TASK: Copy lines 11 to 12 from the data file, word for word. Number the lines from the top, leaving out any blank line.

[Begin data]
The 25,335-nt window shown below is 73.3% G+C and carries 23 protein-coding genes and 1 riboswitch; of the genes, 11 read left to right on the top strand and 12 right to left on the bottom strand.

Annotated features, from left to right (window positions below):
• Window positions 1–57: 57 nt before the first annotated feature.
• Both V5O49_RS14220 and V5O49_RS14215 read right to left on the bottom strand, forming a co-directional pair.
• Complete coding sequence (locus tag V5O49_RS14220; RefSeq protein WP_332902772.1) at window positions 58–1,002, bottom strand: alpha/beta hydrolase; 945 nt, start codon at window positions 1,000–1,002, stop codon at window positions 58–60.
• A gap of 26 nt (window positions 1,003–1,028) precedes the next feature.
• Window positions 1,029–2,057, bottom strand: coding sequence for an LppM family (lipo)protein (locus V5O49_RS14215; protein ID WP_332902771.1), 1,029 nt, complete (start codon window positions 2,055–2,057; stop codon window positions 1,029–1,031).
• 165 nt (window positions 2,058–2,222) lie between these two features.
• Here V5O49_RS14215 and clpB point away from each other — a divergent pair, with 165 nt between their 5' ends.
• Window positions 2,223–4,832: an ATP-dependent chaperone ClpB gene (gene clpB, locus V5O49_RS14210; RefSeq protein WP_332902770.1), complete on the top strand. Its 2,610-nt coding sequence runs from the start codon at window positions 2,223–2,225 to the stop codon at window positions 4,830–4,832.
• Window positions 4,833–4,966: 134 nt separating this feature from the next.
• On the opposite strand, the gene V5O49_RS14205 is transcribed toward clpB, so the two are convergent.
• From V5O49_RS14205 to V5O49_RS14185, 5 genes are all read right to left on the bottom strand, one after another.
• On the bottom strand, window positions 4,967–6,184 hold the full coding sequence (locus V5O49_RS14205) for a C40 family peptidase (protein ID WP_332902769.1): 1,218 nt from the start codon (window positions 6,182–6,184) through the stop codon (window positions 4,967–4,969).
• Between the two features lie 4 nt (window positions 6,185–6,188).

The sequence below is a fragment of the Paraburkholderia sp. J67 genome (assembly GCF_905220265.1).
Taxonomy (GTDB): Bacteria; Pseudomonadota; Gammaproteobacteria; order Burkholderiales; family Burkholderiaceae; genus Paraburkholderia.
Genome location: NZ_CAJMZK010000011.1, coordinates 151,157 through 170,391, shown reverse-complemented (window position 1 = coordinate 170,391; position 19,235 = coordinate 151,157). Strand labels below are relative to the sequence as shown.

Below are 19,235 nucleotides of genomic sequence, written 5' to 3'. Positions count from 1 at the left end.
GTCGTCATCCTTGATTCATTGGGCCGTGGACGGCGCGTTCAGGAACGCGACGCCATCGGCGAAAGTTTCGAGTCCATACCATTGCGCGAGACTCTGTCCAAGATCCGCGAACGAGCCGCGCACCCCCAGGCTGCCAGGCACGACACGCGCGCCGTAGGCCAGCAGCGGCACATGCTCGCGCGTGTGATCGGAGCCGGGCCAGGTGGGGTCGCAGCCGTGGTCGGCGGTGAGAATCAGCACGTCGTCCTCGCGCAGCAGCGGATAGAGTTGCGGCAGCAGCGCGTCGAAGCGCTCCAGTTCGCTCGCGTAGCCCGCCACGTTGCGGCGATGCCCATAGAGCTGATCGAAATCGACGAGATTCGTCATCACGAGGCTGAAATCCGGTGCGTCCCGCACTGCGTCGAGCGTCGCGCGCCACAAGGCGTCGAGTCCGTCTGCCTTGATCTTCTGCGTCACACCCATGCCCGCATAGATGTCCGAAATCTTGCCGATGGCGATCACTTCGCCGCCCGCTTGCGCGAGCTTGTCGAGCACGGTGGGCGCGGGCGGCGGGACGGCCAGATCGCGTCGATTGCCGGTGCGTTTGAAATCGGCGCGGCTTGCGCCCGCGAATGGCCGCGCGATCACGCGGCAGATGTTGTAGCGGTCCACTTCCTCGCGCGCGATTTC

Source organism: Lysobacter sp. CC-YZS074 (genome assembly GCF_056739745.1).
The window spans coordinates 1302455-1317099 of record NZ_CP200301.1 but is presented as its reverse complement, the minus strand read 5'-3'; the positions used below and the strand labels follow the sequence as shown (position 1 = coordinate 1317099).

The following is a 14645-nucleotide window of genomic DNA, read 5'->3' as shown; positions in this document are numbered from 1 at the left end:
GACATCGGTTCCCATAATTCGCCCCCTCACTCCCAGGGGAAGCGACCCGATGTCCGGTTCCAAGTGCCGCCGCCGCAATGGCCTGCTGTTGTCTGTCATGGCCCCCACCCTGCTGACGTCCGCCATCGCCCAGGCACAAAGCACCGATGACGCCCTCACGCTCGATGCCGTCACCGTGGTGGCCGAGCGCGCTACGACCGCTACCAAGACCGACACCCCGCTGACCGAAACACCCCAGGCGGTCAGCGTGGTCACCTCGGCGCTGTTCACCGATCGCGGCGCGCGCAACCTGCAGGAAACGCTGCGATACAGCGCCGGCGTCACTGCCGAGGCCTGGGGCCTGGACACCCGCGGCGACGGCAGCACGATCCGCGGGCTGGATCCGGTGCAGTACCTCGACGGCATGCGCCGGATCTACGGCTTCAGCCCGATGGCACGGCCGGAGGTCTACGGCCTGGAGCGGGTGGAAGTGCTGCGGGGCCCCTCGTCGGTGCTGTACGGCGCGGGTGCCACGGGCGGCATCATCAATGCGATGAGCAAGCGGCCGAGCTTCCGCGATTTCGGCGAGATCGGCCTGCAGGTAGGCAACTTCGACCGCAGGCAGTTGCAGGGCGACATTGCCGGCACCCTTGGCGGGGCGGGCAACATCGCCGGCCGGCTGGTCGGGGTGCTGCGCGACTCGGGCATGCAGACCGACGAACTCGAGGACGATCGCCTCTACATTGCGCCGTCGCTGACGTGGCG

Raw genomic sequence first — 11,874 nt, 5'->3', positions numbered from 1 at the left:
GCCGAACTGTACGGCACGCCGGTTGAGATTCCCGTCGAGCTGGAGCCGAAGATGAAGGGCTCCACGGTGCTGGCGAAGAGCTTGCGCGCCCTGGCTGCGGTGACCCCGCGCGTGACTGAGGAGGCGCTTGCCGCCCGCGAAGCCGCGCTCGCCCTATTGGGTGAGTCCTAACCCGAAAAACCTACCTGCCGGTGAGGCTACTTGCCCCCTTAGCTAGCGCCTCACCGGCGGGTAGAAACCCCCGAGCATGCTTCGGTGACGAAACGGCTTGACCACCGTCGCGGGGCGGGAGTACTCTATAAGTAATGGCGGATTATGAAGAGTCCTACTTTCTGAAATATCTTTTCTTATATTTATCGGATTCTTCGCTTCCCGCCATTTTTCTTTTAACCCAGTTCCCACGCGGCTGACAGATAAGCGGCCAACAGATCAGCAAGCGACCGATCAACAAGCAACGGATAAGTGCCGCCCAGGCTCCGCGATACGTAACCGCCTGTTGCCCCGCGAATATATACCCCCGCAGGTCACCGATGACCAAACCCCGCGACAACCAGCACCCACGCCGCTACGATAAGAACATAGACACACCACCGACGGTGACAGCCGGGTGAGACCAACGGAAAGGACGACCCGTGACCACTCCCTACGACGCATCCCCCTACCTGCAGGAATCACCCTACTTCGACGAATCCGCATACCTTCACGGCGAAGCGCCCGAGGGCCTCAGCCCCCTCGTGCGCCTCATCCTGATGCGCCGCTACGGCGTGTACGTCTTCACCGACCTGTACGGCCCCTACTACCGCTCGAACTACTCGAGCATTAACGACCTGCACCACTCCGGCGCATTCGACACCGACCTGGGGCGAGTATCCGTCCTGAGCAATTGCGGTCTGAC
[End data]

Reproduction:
• Window positions 4,833–4,966: 134 nt separating this feature from the next.
• On the opposite strand, the gene V5O49_RS14205 is transcribed toward clpB, so the two are convergent.